UBC Reports | Vol. 54 | No. 3 | Mar. 6, 2008
In the News
Highlights of UBC Media Coverage in February 2008
Compiled by Basil Waugh
No Skyscrapers Required for Urban Density, Prof Says
Lawrence Frank, a professor of sustainable transportation at UBC, commented in an article on urban density in The New York Times.
Frank said even moderate increases in density can help significantly in curbing carbon emissions.
“You don’t have to live in a skyscraper,” he said. “You can have relatively low density and still maintain a more environmentally responsible lifestyle.”
Empathy Lessons: School Program Uses Babies to Reduce Bullying
UBC developmental psychologist Kimberly Schonert-Reichl was quoted in The Wall Street Journal.
The article was on Roots of Empathy, a non-profit organization that uses babies to teach grade schoolers empathy.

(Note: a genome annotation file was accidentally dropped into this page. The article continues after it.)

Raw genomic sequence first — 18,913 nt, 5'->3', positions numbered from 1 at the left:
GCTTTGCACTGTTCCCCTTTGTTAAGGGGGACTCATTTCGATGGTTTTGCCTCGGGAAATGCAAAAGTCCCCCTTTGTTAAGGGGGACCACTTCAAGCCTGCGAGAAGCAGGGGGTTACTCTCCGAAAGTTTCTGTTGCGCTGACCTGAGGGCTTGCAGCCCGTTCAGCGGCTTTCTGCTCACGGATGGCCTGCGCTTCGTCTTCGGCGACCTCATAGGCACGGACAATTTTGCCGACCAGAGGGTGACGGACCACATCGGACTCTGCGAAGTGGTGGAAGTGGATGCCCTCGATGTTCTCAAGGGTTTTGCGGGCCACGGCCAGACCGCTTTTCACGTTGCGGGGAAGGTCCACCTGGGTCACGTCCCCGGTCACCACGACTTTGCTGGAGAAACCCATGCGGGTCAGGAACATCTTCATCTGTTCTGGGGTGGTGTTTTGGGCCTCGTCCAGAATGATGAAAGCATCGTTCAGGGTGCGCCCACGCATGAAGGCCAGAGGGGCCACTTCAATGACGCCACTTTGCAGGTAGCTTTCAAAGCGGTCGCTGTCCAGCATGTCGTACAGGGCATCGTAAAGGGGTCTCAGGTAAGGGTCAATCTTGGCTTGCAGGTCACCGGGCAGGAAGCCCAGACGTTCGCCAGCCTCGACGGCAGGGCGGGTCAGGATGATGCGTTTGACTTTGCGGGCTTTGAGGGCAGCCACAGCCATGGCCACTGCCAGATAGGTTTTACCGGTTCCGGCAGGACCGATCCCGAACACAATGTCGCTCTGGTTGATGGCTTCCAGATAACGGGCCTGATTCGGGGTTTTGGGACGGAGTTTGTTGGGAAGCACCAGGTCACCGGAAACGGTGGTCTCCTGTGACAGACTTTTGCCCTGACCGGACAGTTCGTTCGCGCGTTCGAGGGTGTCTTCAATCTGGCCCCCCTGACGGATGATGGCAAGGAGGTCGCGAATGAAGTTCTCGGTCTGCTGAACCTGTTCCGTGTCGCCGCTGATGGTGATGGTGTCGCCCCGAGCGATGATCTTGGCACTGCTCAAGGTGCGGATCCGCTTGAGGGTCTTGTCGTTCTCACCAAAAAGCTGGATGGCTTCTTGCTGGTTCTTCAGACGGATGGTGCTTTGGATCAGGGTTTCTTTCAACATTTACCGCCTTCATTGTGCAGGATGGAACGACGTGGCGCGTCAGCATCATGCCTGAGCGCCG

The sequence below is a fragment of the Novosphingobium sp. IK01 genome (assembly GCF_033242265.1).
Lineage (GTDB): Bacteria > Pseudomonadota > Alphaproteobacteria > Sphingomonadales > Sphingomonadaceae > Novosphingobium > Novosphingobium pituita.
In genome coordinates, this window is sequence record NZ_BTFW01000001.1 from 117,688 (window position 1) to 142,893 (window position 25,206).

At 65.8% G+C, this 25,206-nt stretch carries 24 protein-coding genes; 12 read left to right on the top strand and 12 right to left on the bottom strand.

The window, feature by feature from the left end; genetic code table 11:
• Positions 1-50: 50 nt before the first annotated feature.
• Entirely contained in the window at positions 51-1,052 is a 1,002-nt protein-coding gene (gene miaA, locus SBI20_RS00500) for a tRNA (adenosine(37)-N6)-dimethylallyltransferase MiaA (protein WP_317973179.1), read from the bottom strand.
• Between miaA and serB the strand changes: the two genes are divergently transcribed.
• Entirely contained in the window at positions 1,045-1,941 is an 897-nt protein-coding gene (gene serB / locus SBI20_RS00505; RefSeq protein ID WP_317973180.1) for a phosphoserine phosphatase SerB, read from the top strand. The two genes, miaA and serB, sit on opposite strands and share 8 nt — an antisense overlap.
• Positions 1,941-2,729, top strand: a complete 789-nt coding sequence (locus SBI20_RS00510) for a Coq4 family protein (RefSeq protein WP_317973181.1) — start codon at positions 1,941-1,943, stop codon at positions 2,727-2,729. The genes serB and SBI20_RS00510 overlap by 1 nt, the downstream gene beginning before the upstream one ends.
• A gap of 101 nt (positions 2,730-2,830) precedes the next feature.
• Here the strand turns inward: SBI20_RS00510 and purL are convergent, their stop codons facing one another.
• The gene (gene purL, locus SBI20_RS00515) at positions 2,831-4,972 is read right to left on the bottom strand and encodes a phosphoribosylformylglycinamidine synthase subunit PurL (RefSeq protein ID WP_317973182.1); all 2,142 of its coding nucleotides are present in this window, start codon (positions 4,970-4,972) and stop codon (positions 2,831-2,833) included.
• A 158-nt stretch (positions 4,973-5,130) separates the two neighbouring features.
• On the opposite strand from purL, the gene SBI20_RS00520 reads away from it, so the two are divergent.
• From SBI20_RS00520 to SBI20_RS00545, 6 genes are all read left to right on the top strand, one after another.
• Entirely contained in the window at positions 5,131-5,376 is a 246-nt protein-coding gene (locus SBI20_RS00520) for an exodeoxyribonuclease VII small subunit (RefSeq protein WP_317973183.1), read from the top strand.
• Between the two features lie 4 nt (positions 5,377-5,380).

Schonert-Reichl’s research has found a drop in aggressive behavior among students who were in classrooms with the so-called “empathy babies.”
Autopsies Forecast Surge in U.S. Heart Disease
Heart disease may be on the upswing, according to a UBC study that looked at autopsy data from Minnesota residents who died from unnatural causes.
Researchers from UBC and Minnesota’s Mayo Clinic found that many of those who died from incidents such as motor vehicle crashes already had clogged arteries.
The study, published in the Archives of Internal Medicine, was reported by Reuters, Canada.com, Vancouver Sun, and Calgary Herald.
Sleep Apnea Doubles Car Crash Risk
People with sleep apnea, a breathing disorder that disrupts sleep, are more likely to be in a severe car crash involving injury, UBC researchers have found.
In a study of almost 1,600 people, respirologists at UBC and the Vancouver Coastal Health Research Institute determined that sufferers of sleep apnea were at double the risk of being in a collision.
“Even those patients with fairly mild sleep apnea had an increased risk of serious crashes,” said lead author Dr. Najib Ayas, a professor of medicine at UBC.
The study, published in the journal Thorax, was covered by the National Post, Calgary Herald and Canada.com.